17. The other question with regard to grant of interest by the arbitrator at three different stages that is pre-reference, pendente lite and post award also stands settled by judgment of this Court in the case of Bhagawati Oxygen Ltd. etc. v. Hindustan Copper Ltd. etc. reported in (2005) 6 SCC 462. The said question has succinctly been settled in paras 36, 37, 38 and 39 reproduced hereinbelow:-
"36. The last question relates to payment of interest. The arbitrator awarded interest to BOL at the universal rate of eighteen per cent for all the three stages, pre-reference period, pendente lite and post-award period. It is not disputed that in the arbitration agreement there is no provision for payment of interest. The learned Single Judge as well as the Division Bench were right in observing that the arbitrator, in the facts and circumstances, could have awarded interest. The arbitrator had granted interest at the rate of eighteen per cent on the ground of loan so advanced by HCL to BOL at that rate.
37. Now Section 34 of the Code of Civil Procedure has no application to arbitration proceedings since the arbitrator cannot be said to be a "court" within the meaning of the Code. But an arbitrator has power and jurisdiction to grant interest for all the three stages provided the rate of interest is reasonable.
38. So far as interest for pre-reference period is concerned, in view of the conflicting decisions of this Court, the matter was referred to a larger Bench in Executive Engineer, Dhenkanal Minor Irrigation Division v. N.C. Budharaj (2001) 2 SCC 721. The Court, by majority, held that an arbitrator has power to grant interest for pre-reference period provided there is no prohibition in the arbitration agreement excluding his jurisdiction to grant interest. The forum of arbitration is created by the consent of parties and is a substitute for conventional civil court. It is, therefore, of unavoidable necessity that the parties be deemed to have agreed by implication that the arbitrator would have power to award interest in the same way and same manner as a Court.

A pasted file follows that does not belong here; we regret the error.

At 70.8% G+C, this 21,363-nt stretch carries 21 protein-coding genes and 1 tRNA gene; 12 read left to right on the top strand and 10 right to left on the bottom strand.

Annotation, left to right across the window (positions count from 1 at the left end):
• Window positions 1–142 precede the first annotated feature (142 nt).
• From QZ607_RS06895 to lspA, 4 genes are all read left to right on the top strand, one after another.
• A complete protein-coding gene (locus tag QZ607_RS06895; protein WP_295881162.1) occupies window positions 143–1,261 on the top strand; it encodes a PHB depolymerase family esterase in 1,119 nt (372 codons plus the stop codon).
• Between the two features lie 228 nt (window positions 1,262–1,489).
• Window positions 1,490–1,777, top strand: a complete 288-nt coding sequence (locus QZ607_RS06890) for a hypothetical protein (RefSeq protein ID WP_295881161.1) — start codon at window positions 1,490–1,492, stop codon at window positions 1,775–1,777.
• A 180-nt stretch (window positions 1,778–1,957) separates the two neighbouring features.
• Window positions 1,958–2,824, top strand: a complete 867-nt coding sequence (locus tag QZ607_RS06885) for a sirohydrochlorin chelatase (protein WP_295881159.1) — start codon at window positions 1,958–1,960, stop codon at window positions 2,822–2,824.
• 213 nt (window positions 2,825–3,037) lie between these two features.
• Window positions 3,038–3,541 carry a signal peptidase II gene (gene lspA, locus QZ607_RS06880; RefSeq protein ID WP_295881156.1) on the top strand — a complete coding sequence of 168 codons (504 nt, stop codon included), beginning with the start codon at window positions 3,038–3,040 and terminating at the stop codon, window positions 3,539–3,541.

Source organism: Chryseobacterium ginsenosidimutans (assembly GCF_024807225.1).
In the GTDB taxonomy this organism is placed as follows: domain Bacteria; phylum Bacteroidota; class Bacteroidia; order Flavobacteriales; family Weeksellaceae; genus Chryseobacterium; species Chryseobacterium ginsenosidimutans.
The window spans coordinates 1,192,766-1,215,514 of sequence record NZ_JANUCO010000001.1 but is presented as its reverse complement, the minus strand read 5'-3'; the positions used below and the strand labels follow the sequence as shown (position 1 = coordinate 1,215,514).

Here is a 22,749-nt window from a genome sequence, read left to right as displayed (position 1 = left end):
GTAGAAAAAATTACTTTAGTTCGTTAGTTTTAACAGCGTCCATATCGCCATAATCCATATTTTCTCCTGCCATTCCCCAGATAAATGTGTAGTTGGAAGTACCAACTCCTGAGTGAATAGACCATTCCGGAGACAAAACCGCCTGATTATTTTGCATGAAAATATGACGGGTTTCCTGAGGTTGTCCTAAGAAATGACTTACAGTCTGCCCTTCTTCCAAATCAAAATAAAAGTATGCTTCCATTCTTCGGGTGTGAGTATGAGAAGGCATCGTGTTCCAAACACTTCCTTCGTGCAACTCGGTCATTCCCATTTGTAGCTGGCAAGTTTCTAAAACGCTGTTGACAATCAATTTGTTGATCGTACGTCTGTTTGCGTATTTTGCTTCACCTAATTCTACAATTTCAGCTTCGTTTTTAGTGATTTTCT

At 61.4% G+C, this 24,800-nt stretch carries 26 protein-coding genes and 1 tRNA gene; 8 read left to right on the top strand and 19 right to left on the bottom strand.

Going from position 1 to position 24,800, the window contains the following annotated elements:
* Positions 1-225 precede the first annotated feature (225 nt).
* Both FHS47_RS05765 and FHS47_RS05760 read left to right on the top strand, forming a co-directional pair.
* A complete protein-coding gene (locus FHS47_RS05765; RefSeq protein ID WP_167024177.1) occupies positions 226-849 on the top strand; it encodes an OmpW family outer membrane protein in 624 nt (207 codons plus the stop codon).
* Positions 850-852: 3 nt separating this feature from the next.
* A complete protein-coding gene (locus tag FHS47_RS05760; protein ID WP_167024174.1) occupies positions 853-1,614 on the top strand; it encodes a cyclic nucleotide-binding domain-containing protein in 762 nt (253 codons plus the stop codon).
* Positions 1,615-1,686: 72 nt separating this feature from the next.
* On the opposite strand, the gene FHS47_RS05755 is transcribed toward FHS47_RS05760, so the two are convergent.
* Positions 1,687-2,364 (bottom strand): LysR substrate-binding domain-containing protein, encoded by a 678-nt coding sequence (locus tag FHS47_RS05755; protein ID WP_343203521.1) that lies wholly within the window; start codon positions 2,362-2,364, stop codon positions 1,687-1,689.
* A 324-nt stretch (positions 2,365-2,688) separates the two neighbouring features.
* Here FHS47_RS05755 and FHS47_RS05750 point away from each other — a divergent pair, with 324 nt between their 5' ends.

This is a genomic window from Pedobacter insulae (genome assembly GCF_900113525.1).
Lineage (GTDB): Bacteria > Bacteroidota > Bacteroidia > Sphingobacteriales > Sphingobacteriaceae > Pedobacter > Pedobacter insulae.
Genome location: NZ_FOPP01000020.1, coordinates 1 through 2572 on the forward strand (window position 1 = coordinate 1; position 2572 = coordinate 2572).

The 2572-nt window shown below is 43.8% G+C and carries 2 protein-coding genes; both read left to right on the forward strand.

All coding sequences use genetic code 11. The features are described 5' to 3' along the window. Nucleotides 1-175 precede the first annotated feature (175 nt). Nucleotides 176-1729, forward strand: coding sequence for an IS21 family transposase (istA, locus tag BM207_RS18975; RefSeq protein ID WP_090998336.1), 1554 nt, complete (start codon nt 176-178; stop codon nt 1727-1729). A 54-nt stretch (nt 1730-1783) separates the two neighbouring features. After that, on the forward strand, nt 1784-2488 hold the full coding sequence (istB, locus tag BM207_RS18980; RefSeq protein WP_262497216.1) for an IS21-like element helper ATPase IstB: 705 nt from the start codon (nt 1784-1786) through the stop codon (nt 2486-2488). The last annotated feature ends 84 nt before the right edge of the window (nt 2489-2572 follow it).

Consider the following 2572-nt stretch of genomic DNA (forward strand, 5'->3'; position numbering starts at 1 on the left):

39. Regarding interest pendente lite also, there was cleavage of opinion. The question was, therefore, referred to a larger Bench in Secy., Irrigation Deptt., Govt. of Orissa v. G.C. Roy (1992) 1 SCC 508. The Court considered several cases and laid down the following principles: (SCC pp. 532- 33, para 43)
"43. The question still remains whether arbitrator has the power to award interest pendente lite, and if so on what principle. We must reiterate that we are dealing with the situation where the agreement does not provide for grant of such interest nor does it prohibit such grant. In other words, we are dealing with a case where the agreement is silent as to award of interest. On a conspectus of aforementioned decisions, the following principles emerge: